Assessment of the diet and nutritional status in obese patients and patients with normal body weight hospitalised because of a depressive episode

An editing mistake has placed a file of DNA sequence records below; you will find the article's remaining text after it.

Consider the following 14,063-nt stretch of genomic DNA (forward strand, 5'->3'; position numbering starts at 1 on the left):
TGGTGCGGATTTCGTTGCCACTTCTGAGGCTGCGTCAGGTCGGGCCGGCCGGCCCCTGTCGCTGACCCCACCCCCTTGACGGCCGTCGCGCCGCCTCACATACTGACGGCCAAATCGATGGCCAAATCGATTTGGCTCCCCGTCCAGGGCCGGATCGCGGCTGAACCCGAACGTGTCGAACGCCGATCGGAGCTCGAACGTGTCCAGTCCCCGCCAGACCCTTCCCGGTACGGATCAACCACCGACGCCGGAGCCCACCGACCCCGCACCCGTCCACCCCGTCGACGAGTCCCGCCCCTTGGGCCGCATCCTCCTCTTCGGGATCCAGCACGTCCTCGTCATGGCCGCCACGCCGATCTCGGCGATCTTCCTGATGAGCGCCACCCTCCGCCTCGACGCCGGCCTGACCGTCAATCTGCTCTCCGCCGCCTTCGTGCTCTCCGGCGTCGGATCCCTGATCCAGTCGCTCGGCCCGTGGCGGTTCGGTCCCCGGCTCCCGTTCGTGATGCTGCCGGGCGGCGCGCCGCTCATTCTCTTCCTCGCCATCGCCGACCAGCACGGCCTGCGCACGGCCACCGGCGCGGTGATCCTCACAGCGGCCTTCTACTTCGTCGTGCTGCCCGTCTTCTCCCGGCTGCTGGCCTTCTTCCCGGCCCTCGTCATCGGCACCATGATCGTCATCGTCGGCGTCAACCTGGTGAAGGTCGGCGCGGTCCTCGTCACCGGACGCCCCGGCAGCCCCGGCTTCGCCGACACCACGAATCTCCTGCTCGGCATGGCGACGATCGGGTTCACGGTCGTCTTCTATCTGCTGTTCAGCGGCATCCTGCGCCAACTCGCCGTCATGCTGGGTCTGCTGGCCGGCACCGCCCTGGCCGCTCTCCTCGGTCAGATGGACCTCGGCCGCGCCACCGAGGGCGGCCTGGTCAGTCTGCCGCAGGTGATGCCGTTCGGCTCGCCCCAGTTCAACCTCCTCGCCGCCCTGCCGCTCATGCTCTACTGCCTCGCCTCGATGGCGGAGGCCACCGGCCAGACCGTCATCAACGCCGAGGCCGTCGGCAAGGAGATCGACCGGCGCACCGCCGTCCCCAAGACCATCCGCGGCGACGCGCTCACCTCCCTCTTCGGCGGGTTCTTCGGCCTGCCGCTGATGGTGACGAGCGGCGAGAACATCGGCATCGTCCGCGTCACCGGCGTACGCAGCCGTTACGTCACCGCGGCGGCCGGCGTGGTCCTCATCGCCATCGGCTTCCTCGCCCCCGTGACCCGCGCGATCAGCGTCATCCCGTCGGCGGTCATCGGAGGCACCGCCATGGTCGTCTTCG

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Purpose: Depressive disorders and obesity belong to the most frequently occurring diseases. Improper nutritional behaviours are observed in patients suffering from recurring depressive disorders. We have undertaken research aimed at comparing the body weight composition and the content of selected nutrients in the food intake of patients with diagnosed depressive disorders. Materials and methods: 131 patients (76 women and 55 men) suffering from depressive episode took part in the study. The patients had their body composition analysed using electrical bioimpedance measured by a MALTRON BioScan 920-2 device. The assessment of the diet was conducted using a 24-hour interview concerning the day preceding the examination. Results: Male with diagnosed depression and obesity were more often married or had lower level of education as compared to male with the normal body weight. Obese female with diagnosed depression had more episodes of the disease and were older as compared to female with the normal body weight. Both obese male and female were characterised by a higher percentage content of visceral adipose tissue, subcutaneous adipose tissue and a higher VAT (visceral adipose tissue)/SAT (subcutaneous adipose tissue) ratio as well as a lower content of fat-free body mass. Conclusions: Patients with diagnosed depression, with the normal body weight and obesity, were characterised by an inappropriate supply of proteins, carbohydrates, total fats, saturated and unsaturated fatty acids and dietary fibre.
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